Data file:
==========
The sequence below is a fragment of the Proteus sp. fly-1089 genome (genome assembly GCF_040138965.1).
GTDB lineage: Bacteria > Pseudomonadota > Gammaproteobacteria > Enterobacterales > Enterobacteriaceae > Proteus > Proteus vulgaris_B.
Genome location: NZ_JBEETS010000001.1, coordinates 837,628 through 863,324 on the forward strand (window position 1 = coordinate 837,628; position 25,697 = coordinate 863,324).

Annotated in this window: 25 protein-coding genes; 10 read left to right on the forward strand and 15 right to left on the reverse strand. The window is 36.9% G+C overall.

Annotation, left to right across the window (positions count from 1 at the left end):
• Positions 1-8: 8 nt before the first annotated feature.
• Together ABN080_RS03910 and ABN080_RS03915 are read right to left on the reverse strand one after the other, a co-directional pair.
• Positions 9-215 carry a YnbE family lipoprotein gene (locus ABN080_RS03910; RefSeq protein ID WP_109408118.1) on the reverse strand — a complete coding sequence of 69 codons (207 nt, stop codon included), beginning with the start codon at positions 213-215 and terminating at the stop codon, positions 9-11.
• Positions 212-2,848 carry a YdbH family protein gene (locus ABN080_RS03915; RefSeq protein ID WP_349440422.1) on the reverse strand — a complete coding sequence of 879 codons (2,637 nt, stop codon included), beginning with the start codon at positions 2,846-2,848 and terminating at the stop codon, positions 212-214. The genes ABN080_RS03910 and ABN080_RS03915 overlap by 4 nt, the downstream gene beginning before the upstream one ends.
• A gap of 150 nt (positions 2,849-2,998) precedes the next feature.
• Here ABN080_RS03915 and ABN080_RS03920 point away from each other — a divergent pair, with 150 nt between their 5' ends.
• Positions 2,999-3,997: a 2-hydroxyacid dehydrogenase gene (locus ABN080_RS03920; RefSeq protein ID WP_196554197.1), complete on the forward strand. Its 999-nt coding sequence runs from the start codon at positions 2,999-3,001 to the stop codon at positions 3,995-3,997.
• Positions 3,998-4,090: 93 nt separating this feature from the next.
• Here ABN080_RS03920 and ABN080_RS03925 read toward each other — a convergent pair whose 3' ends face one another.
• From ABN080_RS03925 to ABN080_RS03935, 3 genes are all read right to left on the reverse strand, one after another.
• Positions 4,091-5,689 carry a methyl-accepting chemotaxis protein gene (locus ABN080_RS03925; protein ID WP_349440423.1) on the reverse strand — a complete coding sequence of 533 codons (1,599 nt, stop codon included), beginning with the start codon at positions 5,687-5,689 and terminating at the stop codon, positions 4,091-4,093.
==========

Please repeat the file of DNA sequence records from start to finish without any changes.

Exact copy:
The sequence below is a fragment of the Proteus sp. fly-1089 genome (genome assembly GCF_040138965.1).
GTDB lineage: Bacteria > Pseudomonadota > Gammaproteobacteria > Enterobacterales > Enterobacteriaceae > Proteus > Proteus vulgaris_B.
Genome location: NZ_JBEETS010000001.1, coordinates 837,628 through 863,324 on the forward strand (window position 1 = coordinate 837,628; position 25,697 = coordinate 863,324).

Annotated in this window: 25 protein-coding genes; 10 read left to right on the forward strand and 15 right to left on the reverse strand. The window is 36.9% G+C overall.

Annotation, left to right across the window (positions count from 1 at the left end):
• Positions 1-8: 8 nt before the first annotated feature.
• Together ABN080_RS03910 and ABN080_RS03915 are read right to left on the reverse strand one after the other, a co-directional pair.
• Positions 9-215 carry a YnbE family lipoprotein gene (locus ABN080_RS03910; RefSeq protein ID WP_109408118.1) on the reverse strand — a complete coding sequence of 69 codons (207 nt, stop codon included), beginning with the start codon at positions 213-215 and terminating at the stop codon, positions 9-11.
• Positions 212-2,848 carry a YdbH family protein gene (locus ABN080_RS03915; RefSeq protein ID WP_349440422.1) on the reverse strand — a complete coding sequence of 879 codons (2,637 nt, stop codon included), beginning with the start codon at positions 2,846-2,848 and terminating at the stop codon, positions 212-214. The genes ABN080_RS03910 and ABN080_RS03915 overlap by 4 nt, the downstream gene beginning before the upstream one ends.
• A gap of 150 nt (positions 2,849-2,998) precedes the next feature.
• Here ABN080_RS03915 and ABN080_RS03920 point away from each other — a divergent pair, with 150 nt between their 5' ends.
• Positions 2,999-3,997: a 2-hydroxyacid dehydrogenase gene (locus ABN080_RS03920; RefSeq protein ID WP_196554197.1), complete on the forward strand. Its 999-nt coding sequence runs from the start codon at positions 2,999-3,001 to the stop codon at positions 3,995-3,997.
• Positions 3,998-4,090: 93 nt separating this feature from the next.
• Here ABN080_RS03920 and ABN080_RS03925 read toward each other — a convergent pair whose 3' ends face one another.
• From ABN080_RS03925 to ABN080_RS03935, 3 genes are all read right to left on the reverse strand, one after another.
• Positions 4,091-5,689 carry a methyl-accepting chemotaxis protein gene (locus ABN080_RS03925; protein ID WP_349440423.1) on the reverse strand — a complete coding sequence of 533 codons (1,599 nt, stop codon included), beginning with the start codon at positions 5,687-5,689 and terminating at the stop codon, positions 4,091-4,093.